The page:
HNNEpisode119

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Update 4/24/17 - It should be noted that the article on Signal vulnerabilities referenced in this episode (https://threatpost.com/breaking-signal-a-six-month-journey/124888/) has been updated with commentary from Moxie Marlinspike, essentially de-bunking any claims there are serious vulnerabilities, or even vulnerabilities that matter, in Signal. It should be further noted that Phil Zimmermann was asked on our show (Video Here) what he thought about Signal, and said it was a completely sound protocol and went into many details. Bottom line: Both Moxie and Phil state the protocols used by Signal and the App are sound, so take that into account in the future. Also, there was a independent security study of the Signal code-base (which passed with flying colors).

  1. Russian-Owned LiveJournal Bans Political Talk, Adds Risk of Spying - If you've ever considered using LiveJournal, well, you just shouldn't. Who uses Livejournal anymore? Recently the Russian owned Livejournal has banned “political solicitation”— which can mean anything that criticizes the Russian government, as well as pro-LGBTQ discussions. There are also concerns that users can be subject to Russian spying. Why they would do this to their user-base is puzzling, especially given the number of free blogging and publication sites available on the Internet today.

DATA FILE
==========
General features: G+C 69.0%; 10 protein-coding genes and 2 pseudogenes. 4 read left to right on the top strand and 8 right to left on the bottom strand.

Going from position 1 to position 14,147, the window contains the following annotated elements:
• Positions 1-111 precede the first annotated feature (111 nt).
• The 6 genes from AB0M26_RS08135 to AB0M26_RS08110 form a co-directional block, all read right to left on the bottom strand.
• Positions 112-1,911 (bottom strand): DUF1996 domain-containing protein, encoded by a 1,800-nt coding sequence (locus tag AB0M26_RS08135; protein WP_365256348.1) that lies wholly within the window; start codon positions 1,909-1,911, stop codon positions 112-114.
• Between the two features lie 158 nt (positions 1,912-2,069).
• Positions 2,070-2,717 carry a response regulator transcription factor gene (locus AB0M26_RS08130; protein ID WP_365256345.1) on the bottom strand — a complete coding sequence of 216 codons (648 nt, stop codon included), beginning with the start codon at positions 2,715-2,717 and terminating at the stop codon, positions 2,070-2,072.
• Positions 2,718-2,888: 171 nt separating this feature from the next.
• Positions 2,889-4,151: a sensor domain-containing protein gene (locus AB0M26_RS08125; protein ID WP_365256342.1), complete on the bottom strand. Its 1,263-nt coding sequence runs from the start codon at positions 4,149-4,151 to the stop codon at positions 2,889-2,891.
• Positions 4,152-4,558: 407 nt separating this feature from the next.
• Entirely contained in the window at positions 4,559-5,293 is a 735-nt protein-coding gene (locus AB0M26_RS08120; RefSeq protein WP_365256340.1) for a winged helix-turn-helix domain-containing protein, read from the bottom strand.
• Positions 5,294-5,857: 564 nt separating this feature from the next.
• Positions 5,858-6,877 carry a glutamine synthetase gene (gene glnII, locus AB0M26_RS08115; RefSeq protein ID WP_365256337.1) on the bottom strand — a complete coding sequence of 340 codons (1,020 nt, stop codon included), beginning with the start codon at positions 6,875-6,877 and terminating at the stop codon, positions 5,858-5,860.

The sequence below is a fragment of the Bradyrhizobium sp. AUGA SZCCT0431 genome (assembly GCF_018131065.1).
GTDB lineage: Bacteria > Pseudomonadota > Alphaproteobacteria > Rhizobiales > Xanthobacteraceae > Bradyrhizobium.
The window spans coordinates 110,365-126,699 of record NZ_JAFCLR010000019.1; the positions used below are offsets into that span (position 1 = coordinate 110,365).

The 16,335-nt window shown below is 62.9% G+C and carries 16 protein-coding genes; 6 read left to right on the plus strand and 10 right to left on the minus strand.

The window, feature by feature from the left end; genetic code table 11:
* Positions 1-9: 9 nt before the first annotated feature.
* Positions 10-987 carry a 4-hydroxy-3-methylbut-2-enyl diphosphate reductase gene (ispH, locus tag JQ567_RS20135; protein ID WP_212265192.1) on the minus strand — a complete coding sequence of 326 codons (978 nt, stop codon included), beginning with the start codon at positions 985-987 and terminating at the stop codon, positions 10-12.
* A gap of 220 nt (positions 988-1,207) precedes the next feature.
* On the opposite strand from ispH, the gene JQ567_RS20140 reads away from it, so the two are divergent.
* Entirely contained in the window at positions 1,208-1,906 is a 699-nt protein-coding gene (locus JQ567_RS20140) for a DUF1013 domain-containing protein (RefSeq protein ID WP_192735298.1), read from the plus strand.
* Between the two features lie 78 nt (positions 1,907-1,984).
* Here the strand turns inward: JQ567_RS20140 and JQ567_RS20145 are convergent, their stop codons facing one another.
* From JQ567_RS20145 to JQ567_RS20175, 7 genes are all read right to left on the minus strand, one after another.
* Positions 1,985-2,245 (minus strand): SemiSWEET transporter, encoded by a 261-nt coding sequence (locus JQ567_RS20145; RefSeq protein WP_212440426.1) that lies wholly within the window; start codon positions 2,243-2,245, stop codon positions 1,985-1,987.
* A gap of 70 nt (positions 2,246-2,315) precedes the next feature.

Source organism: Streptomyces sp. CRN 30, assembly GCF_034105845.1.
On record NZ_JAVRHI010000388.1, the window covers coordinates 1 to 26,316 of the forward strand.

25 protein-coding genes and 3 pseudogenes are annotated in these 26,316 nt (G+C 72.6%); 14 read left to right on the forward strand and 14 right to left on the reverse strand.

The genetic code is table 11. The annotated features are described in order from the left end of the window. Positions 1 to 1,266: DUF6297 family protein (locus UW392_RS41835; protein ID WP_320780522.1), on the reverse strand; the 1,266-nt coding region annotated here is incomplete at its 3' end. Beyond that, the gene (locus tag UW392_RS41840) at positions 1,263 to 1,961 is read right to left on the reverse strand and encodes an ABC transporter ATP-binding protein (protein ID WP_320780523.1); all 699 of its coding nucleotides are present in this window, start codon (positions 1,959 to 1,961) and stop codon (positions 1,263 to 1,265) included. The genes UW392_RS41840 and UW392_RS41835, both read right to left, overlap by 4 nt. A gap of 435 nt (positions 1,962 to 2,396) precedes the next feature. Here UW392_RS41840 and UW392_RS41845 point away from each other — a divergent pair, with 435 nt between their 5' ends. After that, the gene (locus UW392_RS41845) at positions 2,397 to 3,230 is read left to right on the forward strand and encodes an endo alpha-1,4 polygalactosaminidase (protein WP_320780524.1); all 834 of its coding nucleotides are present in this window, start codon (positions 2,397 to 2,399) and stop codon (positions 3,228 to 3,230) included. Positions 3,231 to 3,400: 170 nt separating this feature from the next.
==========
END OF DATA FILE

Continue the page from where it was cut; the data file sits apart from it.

2. Unsecured database exposed diabetics sensitive data
  3. Travel Routers, NAS Devices Among Easily Hacked IoT Devices - Security researcher Jan Hoersch discovered a number of vulnerabilities in several different IoT devices, nothing new, including a hardcoded root password that cannot be changed. Hoersch is quoted as saying: “Please let researchers help the dev guys,” Hoersch said, “It’s of the utmost importance that companies do bug bounty programs, even if you don’t give out bounties, just let them have a way to disclose bugs without having to write five emails, it just takes too much time – for some independent researchers it’s not possible.” - I'm not certain that five emails takes too much time, however the entire process for disclosure is non-existant at many IoT companies, which means it may take 5 emails before you even get to somone who will listen, and thats the best case scenario. Clearly we have our work cut out for us to raise awareness in circles outside of our own.